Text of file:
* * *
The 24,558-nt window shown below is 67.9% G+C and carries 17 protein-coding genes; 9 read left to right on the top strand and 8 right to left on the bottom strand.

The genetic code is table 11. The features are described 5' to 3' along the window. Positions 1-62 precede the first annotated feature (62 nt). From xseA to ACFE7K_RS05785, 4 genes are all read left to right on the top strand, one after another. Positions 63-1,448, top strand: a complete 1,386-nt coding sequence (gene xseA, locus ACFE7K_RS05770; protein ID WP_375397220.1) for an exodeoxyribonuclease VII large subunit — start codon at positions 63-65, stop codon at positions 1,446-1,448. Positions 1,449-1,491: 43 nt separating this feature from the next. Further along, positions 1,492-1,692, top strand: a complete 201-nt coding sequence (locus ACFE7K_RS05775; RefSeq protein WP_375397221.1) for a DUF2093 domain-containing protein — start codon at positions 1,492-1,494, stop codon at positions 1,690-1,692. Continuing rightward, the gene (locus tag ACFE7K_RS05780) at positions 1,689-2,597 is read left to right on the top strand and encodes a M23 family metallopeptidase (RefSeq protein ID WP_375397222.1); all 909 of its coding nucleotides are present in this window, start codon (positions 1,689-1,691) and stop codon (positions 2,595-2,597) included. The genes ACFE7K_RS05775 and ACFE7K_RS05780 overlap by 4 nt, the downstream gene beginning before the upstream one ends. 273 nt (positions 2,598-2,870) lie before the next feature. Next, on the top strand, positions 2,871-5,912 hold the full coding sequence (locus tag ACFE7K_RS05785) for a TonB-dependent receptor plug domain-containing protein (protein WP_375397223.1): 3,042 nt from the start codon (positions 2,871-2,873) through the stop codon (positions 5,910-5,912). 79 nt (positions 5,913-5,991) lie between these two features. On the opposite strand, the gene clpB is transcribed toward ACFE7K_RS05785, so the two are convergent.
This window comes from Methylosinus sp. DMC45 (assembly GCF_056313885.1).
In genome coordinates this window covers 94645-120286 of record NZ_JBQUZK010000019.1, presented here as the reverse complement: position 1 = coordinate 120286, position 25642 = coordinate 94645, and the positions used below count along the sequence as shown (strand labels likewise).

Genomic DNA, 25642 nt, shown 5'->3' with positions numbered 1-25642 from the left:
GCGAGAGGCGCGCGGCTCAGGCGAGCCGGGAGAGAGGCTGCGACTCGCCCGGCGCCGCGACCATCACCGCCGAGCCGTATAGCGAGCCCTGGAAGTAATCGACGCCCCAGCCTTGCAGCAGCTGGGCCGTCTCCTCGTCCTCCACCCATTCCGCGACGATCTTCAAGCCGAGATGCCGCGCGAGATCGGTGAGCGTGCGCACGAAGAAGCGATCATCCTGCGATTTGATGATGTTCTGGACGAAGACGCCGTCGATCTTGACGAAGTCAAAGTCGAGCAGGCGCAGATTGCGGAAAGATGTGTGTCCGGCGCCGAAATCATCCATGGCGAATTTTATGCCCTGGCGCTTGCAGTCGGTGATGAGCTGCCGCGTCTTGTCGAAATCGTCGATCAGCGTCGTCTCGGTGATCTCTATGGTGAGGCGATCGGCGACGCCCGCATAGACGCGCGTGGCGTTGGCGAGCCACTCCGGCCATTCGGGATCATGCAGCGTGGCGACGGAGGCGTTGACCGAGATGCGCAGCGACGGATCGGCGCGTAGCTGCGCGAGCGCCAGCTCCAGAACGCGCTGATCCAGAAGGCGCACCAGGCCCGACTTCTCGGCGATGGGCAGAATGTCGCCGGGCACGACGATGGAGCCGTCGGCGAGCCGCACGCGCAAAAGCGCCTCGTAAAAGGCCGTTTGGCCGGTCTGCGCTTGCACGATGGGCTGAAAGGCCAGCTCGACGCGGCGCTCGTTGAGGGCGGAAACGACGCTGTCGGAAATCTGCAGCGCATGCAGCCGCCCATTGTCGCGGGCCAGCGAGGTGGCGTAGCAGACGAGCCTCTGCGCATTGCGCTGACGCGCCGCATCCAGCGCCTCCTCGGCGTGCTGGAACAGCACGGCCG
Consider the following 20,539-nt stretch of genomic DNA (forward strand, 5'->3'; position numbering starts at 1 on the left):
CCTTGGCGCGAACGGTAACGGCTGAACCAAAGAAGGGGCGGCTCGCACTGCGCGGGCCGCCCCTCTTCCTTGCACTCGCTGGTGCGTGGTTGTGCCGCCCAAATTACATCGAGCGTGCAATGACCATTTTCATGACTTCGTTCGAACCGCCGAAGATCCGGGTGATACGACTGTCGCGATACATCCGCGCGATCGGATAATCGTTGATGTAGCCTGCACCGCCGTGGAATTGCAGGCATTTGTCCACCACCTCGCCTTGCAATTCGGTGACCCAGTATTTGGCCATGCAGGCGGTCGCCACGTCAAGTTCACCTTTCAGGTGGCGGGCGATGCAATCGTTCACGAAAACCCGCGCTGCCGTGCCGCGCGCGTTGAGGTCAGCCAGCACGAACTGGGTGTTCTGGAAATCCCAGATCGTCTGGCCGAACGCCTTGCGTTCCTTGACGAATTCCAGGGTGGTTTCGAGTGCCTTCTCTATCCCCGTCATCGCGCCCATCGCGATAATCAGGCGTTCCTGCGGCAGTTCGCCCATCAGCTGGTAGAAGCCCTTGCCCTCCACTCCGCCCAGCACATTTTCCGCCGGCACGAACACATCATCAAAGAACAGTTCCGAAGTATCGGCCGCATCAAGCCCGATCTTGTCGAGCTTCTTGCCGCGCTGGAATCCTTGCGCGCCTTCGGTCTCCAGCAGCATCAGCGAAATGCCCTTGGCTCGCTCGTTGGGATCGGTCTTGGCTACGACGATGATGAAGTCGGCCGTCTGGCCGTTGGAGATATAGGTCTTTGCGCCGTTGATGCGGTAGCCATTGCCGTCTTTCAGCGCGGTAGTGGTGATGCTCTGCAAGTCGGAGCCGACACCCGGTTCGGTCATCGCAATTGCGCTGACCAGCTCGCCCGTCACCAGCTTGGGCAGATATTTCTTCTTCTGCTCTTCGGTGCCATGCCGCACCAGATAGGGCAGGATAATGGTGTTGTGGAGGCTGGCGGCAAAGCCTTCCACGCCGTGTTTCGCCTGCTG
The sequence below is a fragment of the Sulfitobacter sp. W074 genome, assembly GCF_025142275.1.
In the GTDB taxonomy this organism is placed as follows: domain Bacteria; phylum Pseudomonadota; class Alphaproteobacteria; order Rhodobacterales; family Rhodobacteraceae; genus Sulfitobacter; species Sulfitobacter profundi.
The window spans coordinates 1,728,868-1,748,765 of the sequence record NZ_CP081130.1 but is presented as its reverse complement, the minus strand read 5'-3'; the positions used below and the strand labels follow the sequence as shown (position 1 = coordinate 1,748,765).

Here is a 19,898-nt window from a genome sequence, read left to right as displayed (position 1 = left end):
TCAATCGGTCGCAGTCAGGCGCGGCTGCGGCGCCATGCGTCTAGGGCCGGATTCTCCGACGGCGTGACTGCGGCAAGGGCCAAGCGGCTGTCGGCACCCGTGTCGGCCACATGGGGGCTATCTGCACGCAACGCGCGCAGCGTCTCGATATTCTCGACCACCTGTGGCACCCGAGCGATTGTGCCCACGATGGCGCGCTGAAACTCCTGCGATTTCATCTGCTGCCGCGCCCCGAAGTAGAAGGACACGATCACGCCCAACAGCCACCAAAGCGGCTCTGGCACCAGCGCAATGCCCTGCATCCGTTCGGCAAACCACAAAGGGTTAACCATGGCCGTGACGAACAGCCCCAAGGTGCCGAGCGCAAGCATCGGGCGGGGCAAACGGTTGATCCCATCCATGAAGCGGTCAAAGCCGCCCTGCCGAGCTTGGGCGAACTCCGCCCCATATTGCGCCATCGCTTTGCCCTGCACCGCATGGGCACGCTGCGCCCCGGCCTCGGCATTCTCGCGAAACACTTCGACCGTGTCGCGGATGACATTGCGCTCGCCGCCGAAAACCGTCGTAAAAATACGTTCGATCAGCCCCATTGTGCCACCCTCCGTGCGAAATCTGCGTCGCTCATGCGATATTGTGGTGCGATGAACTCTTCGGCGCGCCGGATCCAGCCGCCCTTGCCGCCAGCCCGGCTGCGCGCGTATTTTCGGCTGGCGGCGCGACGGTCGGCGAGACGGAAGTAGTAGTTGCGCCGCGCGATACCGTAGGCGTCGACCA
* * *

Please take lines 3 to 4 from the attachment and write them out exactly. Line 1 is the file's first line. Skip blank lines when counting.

This window comes from Methylosinus sp. DMC45 (assembly GCF_056313885.1).
In genome coordinates this window covers 94645-120286 of record NZ_JBQUZK010000019.1, presented here as the reverse complement: position 1 = coordinate 120286, position 25642 = coordinate 94645, and the positions used below count along the sequence as shown (strand labels likewise).